The Iran Sanctions Bill we wrote about in December has passed the Senate in a unanimous voice vote late January. It must now be reconciled with the House version before it can become law. Because the final bill will inevitably pass, the best outcome at this point is to mitigate the damage by changing the bill in conference committee to give the president greater flexibility in applying the sanctions. Without provisions that would allow President Obama discretion in applying sanctions, Iran looks certain to be facing a fourth round of sanctions that promise to lower the standard of living of its people and provide the regime with a scapegoat for its mismanagement of the country. Worse, this latest round of economic condemnation is just as unlikely to persuade Iran to forgo nuclear weapons as the previous three.
This bill is far too broad and runs too great a risk of hurting the regular Iranians who — still extremely discontented with last year’s stolen election — are pushing for democracy in their country. The Obama administration has made it clear that they prefer sanctions that are targeted at people responsible for Iran’s nuclear program and human rights abuses:
The Obama administration has been tweaking its rhetoric about sanctions, shying away from the broad measures found in the umbrella bill led by Sen. Chris Dodd, D-CT, and a companion bill by Rep. Howard Berman, D-CA. Those bills both include measures that could affect large swaths of the Iranian population by restricting such things as refined petroleum exports to the country.
But with increasing disparity between the Iranian regime and the Iranian population, the administration’s appetite for sanctions that have broad consequences for the Iranian economy seems to be waning. “If we can create a sanctions track that targets those who actually make the decisions, we think that is a smarter way to do sanctions,” Secretary of State Hillary Clinton said in Honolulu, “But all that is yet to be decided upon.”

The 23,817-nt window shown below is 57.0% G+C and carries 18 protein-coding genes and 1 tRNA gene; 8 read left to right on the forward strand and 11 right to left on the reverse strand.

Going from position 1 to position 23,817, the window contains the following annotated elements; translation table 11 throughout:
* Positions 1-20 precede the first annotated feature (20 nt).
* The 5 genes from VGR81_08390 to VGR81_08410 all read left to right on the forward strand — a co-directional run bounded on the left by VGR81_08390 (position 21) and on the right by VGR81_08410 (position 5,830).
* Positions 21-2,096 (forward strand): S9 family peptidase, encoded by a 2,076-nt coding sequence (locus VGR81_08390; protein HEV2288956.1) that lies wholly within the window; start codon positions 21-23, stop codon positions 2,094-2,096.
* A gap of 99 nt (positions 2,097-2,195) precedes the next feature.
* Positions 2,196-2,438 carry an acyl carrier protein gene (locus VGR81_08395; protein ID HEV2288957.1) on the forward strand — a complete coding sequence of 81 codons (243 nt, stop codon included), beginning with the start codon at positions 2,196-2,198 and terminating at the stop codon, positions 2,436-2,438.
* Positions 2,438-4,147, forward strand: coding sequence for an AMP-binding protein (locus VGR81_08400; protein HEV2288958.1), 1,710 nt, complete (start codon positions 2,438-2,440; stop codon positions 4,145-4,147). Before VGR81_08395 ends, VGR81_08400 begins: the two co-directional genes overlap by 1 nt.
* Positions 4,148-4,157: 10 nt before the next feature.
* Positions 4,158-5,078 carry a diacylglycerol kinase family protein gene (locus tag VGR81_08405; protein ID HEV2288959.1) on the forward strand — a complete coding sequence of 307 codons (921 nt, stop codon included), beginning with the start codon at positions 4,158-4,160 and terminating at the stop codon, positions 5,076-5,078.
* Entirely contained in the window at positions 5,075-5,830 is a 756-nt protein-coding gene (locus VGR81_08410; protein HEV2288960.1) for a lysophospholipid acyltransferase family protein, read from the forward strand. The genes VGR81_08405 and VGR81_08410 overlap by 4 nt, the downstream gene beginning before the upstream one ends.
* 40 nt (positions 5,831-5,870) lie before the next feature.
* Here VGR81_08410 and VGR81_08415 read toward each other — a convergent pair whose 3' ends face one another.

As it stands, the bill gives the president little flexibility in interpreting the legislation, which in turn ties his hands in negotiating with Iran. The majority of the bill’s provisions were written before the Iranian election and the turmoil that followed, but Congress has been so anxious to pass legislation condemning the illegitimate regime it has not done its due diligence in reviewing the bill. For example, the National Iranian American Council reports that it has failed to remove even a stipulation which places restrictions on Iranians’ access to the internet – a communications tool that has proven invaluable in organizing protests against Khamenei’s regime.
But while S.2799 includes exceptions allowing outdated tools like phonographs, telegraphs, and cassette tapes to go to Iranians, it fails to update the list to include Internet communication software. This means that, even as Iranians are using cell phone apps to organize protests and broadcast videos in to the outside world, and as the Administration works to rewrite regulations to promote rather than restrict Internet freedom, S. 2799 holds in place harmful policies blocking Iranians’ access to communication tools.
Broad sanctions against Iran have always been a bad idea that had little hope of working. But this latest round is especially atrocious: not only does it fly in the face of the Obama administration’s vision for what the sanctions should look like, it punishes the very people that are working to restore democratic legitimacy to the country.